The Knersvlakte, one of the crown jewels in the country’s rich botanical treasure trove, has been added to the national network of protected areas. On the 24th of September 2014, WWF South Africa, CapeNature and the Leslie Hill Succulent Karoo Trust announced the declaration of the new Knersvlakte Nature Reserve during a celebratory event at the historical Griqua farm, Ratelgat, near Vanrhynsdorp.
The Knersvlakte is an extensive dry plain in the centre of the Succulent Karoo hotspot bounded on the east by the Bokkeveld Mountains. Fields of white quartz pebbles cover the gently rolling hills of the area and are associated with unique dwarf succulent plants. The area is extremely rich in plant life , with a total of 1324 species, 266 of which are Succulent Karoo endemics. Within the hotspot, this priority area has the greatest percentage of threatened endemics with 128 species being listed on the IUCN’s Red List. Experts say some of these plants are extremely vulnerable to climate change.
The Knersvlakte is about a threehour drive north of Cape Town, and has long been recognised as a priority region for plant conservation. The reserve – the first to be declared in the Western Cape in 20 years – has been proclaimed in terms of the National Environmental Management: Protected Areas Act.
The new 85 500 hectare reserve falls within the Succulent Karoo region. Located north of the Olifants River, it stretches from Klawer in the Western Cape to just south of Kliprand in the Northern Cape. Though most people traveling on the N7 highway will think this region is a vast, flat desert-like area with very little vegetation, a surprise awaits them when they stop to look between the white quartz pebbles.
Dr Morné du Plessis, CEO of WWF South Africa, commented: “We are celebrating an extremely vital moment in our country’s conservation history by protecting this seemingly desolate, largely under-appreciated area. This land holds immense biodiversity, and its plants have adapted to the arid hot climate making them beautifully unique.”
Western Cape Minister of Local Government, Environment Affairs and Development Planning, Mr Anton Bredell, said he was proud of the work of the role players involved in getting the area proclaimed: “The Western Cape Department of Environmental Affairs and Development Planning will always, where possible, support partnerships that work together to conserve our biological heritage for future generations. Conservation is not only necessary; it is simply the right thing to do. Congratulations to all the entities involved in making this new conservation area possible.”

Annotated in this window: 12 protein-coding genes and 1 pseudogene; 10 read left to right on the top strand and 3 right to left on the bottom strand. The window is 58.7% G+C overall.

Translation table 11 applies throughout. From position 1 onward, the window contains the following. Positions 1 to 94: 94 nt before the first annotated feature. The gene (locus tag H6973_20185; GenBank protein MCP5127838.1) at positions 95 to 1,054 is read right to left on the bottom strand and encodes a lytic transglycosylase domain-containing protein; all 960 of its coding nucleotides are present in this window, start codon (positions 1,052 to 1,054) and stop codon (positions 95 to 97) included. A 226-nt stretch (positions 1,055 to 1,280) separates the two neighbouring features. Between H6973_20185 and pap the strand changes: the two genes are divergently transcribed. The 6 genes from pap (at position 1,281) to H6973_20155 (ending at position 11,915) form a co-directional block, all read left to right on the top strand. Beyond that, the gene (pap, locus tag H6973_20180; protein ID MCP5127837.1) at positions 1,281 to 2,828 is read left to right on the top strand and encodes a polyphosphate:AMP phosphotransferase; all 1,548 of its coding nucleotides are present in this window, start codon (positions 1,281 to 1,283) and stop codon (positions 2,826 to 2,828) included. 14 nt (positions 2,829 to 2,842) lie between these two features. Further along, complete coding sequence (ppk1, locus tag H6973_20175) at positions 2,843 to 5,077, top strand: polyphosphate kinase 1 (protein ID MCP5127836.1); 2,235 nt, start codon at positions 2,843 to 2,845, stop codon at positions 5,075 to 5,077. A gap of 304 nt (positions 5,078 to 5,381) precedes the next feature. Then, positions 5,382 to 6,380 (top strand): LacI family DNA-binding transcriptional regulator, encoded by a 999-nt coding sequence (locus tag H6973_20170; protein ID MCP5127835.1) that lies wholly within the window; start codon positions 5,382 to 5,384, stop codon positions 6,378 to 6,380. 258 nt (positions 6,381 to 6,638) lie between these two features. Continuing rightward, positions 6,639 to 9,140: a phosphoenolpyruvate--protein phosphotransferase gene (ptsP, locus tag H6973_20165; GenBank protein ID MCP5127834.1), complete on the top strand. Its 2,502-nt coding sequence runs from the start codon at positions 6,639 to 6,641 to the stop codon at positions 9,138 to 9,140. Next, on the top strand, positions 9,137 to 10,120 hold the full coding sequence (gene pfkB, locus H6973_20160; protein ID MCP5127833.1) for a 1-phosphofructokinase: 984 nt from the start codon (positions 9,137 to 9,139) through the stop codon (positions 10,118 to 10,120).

Gail Cleaver-Christie, CapeNature’s Executive Director of Conservation Management, said: “This is a truly wonderful achievement for conservation in South Africa. The diversity and high numbers of endemic plant species (in the reserve) makes the Knersvlakte a region of international importance with research being done by both local and international botanists. In the last five years, the number of known endemic plant species has increased from 138 to 186, which is an indicator of active research and interest in the Knersvlakte. New species are still being discovered.”
The vegetation is uniquely adapted to the harsh weather and dry conditions of the area. The Knersvlakte is home to plants like bababoudjies (Argyroderma), krapogies (Oophytum oviforme) and duim-en-vinger (Mesembryanthemum digitata).
The reserve area is owned by WWF-SA, through funding from the Leslie Hill Succulent Karoo Trust, and is managed by CapeNature with an advisory board comprising of SANBI, CapeNature and local landowners. Natasha Wilson, WWF-SA’s Land Programme Manager, said: “Much like the wider West Coast area being a draw card for the blankets of brightly coloured wildflowers in September, the beauty of the Knersvlakte is that these delicate plants are on display all year round. They’re offset exquisitely against the crisp white quartz as if they have just popped up through a scattering of snow.”